This time it’s E. coli in bagged salads from Dole. I recently visited the packing plant where the contaminated spinach originated a year ago and could not believe the state-of-the-art testing and holding prodedures that company put in place. Everybody needs to be doing this sort of thing. This is why federal regulations, imperfect as they are, so badly need to be instituted.
Looks like the food industry has just discovered that regulations might be good for business, especially if the rules get passed now while Bush et al.–devotedly against strict regulations–are still in power. Seems to me that regulations do three good things for business: they level the playing field, they instill confidence in consumers, and the are the right thing to do. Here’s what the Wall Street Journal has to say about this new move, and what the New York Times said about it yesterday.
If you have some time, take a look at Gary Taubes’ thoughtful piece on epidemiology in Sunday’s New York Times Magazine. His new book, Good Calories, Bad Calories, comes out in a couple of weeks and I am eager to read it. I’m just keeping fingers crossed that it doesn’t start another low-carb craze the way his “Big Fat Lie” piece did in the New York Times magazine five years ago.
Why am I not surprised to read in today’s New York Times that the Beverage Association has “adjusted” its promise to take sugary soft drinks out of schools? Promises, schmomises. As long as you can keep selling drinks in schools. My opinion: let’s get the vending machines out of schools altogether. They didn’t used to be there. They don’t have to be there now. Bring back water!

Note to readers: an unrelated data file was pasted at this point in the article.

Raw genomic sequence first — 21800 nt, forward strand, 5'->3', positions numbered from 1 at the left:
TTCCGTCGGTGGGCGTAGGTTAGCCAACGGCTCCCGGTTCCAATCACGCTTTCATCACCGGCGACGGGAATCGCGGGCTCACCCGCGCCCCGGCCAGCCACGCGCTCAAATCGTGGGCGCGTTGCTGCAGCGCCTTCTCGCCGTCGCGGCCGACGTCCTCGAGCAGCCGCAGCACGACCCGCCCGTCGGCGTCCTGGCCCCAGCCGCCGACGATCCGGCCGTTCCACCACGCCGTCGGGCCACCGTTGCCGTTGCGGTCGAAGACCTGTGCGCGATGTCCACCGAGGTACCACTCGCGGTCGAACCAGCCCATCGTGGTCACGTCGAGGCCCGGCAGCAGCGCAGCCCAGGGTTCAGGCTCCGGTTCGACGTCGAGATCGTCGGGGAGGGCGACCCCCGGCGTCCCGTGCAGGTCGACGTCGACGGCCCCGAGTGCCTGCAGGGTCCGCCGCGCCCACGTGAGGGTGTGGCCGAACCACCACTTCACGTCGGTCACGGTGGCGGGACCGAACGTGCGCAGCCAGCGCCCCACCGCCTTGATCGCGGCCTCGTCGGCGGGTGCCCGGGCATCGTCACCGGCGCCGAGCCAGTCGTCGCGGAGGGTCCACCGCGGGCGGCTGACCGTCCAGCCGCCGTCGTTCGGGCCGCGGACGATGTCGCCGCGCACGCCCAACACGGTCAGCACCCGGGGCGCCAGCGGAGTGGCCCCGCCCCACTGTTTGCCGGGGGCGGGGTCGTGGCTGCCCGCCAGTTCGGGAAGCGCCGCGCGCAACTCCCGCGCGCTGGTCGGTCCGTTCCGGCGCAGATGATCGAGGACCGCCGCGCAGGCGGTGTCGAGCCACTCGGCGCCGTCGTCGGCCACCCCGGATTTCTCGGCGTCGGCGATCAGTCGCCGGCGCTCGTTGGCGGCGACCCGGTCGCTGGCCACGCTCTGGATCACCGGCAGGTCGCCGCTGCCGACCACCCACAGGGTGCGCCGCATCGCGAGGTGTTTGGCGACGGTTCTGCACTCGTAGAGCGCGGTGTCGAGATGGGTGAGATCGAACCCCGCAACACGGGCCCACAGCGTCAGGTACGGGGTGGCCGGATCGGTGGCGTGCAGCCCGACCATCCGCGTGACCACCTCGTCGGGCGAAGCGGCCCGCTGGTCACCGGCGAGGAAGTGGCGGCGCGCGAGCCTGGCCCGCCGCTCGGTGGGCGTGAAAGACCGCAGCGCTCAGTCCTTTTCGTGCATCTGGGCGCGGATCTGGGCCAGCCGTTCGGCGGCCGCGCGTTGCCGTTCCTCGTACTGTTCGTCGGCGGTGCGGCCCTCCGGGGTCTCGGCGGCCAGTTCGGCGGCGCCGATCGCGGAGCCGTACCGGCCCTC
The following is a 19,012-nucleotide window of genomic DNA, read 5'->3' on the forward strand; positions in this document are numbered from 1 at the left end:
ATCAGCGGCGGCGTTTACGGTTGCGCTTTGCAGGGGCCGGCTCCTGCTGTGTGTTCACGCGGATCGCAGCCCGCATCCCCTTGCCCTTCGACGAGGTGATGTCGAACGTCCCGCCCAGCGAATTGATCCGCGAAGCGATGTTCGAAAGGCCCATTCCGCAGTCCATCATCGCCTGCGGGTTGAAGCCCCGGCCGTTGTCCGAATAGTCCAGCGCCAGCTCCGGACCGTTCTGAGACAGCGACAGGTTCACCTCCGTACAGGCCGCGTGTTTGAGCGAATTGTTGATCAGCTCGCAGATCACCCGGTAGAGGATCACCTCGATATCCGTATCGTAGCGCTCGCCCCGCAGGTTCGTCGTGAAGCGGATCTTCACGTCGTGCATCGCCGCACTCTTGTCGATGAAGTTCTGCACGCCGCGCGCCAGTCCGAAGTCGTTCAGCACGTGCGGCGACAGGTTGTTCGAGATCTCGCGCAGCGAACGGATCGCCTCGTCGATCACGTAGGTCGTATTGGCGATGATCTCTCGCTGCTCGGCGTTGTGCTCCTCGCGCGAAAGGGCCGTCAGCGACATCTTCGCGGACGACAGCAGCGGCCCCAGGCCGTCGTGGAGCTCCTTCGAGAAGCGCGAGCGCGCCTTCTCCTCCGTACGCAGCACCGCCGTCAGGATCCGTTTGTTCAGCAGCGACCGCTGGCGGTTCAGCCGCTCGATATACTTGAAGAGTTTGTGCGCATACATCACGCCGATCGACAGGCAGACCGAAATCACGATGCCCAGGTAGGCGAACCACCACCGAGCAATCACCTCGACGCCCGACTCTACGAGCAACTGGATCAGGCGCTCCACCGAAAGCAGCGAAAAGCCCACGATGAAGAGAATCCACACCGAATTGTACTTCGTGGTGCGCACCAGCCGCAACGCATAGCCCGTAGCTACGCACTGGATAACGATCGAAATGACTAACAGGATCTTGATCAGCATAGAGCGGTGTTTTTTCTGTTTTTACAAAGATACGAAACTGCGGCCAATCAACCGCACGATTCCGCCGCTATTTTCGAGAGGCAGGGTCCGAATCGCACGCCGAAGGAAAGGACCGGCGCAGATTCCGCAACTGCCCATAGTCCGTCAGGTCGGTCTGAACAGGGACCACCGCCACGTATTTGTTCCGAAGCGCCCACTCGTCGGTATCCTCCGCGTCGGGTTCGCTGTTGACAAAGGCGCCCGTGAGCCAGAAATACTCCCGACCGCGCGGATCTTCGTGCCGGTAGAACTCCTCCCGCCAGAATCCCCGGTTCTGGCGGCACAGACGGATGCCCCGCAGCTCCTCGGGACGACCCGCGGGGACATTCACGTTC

My neighborhood grocery store is displaying a wall of Cheerios boxes with this banner over the inevitable heart: “You can lower your cholesterol 4% in 6 weeks (see back for details).” I immediately turned to the back to learn that “Cheerios is the only leading cold cereal clinically proven to lower cholesterol. A clinical study showed that eating two 1 and 1/2 cup servings daily of Cheerios cereal reduced cholesterol when eaten as part of a diet low in saturated fat and cholesterol.” I like Cheerios, but come on? What clinical study? A footnote gives the reference to a study published in Nutrition in Clinical Care (1998;1:6-12). I immediately went to look for it but alas, the journal ceased publication in 2005 and is not available online or in the NYU or Cornell libraries. Want to take a guess at who might have funded the study? If anyone has a copy, please send. The FDA used to be able to demand serious scientific substantiation for health claims like this one, but no more. Congress says one study is sufficient, no matter how old, designed, or paid for. The courts say advertising is a form of free speech and protected by the First Amendment. Caveat emptor.
Update: Andy Bellatti of Small Bites reminds me that as always, Center for Science in the Public Interest was there first. Nutrition Action Healthletter talked about the study–surprise! funded by General Mills–in 2005.
The last holdout, Burger King, says it too will stop marketing the worst of its junk foods to kids. This means it will only advertise kids’ meals that meet these criteria:
- No more than 560 calories per meal;
- Less than 30 percent of calories from fat;
- Less than 10 percent of calories from saturated fat;
- No added trans fats; and
- No more than 10 percent of calories from added sugars.
It’s agreed to cut back on some other practices too. A big step forward? Will this do any good? Let’s wait and see?
Peanut butter, it seems, is the basis of a “ready-to-use therapeutic food” (RUTF) for aiding recovery of severely malnourished children in Africa. The announcement of these results doesn’t say what kind. The study itself is published in Maternal and Child Nutrition and the authors make the point that people administering this RUTF do not need to be medically trained so this therapy can be used at home. I’m always amazed when researchers discover that feeding malnourished children helps them to recover. Peanut butter is highly concentrated in calories and the investigators mixed in some vitamins along with it, so I guess it can be considered a superfood.